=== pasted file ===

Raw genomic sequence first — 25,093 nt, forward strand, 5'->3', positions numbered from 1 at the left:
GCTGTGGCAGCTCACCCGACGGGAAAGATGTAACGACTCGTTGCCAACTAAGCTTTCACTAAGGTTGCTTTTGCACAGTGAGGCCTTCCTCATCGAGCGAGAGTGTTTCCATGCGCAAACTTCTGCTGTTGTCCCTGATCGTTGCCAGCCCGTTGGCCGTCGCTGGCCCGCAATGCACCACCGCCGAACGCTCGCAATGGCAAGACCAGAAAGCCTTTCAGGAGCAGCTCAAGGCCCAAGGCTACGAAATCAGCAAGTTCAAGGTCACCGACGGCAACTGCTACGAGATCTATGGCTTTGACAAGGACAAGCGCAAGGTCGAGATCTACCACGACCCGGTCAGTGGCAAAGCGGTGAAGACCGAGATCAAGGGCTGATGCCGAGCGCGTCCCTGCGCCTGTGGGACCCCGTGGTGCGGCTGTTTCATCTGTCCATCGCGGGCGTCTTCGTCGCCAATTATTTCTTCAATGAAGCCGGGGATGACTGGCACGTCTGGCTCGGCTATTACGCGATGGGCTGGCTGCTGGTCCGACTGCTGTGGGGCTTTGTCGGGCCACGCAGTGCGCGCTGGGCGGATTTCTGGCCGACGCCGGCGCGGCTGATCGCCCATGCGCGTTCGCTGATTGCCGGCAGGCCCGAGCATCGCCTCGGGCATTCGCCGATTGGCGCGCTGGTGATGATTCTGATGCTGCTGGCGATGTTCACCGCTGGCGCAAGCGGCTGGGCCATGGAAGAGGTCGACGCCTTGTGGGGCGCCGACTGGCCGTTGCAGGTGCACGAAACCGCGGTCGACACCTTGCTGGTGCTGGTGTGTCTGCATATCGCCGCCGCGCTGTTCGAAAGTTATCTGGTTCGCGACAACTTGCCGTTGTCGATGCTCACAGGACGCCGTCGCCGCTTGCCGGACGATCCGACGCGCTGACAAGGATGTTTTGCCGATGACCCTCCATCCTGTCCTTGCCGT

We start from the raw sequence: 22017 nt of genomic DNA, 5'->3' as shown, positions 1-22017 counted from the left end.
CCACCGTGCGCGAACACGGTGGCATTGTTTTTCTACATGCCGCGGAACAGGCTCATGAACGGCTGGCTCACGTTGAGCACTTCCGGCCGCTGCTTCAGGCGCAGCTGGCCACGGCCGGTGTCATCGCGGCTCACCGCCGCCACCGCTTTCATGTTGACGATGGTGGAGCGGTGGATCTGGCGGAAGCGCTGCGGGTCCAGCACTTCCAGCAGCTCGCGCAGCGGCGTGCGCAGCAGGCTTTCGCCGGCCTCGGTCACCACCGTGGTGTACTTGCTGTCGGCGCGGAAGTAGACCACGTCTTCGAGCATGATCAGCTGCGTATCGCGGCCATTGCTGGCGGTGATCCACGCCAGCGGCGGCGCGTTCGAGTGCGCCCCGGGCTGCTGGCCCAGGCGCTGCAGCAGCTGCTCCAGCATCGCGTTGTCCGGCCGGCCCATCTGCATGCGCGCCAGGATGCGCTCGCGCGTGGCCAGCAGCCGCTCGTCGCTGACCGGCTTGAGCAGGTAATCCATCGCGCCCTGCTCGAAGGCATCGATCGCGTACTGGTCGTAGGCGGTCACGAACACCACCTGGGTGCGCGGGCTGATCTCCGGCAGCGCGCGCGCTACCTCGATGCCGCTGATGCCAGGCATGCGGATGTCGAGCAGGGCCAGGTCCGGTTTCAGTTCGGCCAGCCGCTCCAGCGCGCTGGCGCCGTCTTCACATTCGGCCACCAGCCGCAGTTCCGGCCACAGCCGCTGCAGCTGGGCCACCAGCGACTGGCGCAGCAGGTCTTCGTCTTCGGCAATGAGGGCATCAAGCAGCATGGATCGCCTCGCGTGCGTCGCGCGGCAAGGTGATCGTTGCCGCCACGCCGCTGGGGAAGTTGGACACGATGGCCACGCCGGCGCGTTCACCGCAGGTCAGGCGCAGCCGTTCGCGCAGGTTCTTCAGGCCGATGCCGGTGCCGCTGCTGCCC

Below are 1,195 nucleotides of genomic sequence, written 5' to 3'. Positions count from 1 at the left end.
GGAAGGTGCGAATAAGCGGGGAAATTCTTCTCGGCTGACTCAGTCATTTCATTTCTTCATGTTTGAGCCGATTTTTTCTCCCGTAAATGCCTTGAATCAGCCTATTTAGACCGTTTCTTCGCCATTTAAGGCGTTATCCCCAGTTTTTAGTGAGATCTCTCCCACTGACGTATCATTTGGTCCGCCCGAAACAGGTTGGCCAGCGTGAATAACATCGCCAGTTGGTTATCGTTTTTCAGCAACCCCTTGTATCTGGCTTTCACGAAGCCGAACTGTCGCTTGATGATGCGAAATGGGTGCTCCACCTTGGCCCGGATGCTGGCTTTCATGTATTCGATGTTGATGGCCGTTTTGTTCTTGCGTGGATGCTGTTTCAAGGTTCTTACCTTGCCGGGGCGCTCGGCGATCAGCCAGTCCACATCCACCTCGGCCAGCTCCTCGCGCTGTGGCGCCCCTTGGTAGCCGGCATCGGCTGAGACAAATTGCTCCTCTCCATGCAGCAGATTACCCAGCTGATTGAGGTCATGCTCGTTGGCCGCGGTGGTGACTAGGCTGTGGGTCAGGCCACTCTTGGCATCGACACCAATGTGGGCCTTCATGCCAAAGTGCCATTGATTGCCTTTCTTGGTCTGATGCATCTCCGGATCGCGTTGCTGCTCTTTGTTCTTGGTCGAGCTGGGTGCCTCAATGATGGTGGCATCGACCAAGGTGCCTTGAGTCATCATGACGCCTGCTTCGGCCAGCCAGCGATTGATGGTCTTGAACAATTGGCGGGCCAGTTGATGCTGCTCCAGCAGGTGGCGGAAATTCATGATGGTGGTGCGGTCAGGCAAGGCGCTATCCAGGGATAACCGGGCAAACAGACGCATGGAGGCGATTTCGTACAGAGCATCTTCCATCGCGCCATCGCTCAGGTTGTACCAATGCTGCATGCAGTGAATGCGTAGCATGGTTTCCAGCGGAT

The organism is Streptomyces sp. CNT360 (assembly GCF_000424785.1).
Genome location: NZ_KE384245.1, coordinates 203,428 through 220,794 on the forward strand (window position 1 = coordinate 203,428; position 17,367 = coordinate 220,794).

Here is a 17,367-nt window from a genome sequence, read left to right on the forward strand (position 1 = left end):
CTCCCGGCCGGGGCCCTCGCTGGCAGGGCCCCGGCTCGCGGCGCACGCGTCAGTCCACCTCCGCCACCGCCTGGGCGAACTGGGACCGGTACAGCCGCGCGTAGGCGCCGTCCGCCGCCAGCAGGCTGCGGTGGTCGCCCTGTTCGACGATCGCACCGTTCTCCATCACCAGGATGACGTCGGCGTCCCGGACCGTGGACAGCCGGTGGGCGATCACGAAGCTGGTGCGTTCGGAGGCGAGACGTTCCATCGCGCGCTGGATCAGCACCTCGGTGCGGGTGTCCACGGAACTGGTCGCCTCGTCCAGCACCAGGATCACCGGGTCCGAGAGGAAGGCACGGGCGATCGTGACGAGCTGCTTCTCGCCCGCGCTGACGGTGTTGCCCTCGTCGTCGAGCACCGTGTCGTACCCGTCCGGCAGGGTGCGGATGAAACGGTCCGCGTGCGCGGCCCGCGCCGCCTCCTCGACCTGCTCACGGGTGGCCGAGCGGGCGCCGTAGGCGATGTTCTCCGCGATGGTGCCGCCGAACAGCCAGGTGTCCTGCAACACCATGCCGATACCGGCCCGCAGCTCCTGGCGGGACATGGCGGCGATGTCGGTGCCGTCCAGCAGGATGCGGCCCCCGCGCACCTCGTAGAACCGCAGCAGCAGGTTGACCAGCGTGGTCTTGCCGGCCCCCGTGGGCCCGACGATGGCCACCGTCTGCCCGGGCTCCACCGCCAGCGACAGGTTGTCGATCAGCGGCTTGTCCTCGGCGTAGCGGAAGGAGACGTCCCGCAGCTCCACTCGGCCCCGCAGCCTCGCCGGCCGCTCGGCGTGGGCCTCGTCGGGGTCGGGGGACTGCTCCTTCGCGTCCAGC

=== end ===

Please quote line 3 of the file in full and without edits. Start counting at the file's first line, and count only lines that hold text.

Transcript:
We start from the raw sequence: 22017 nt of genomic DNA, 5'->3' as shown, positions 1-22017 counted from the left end.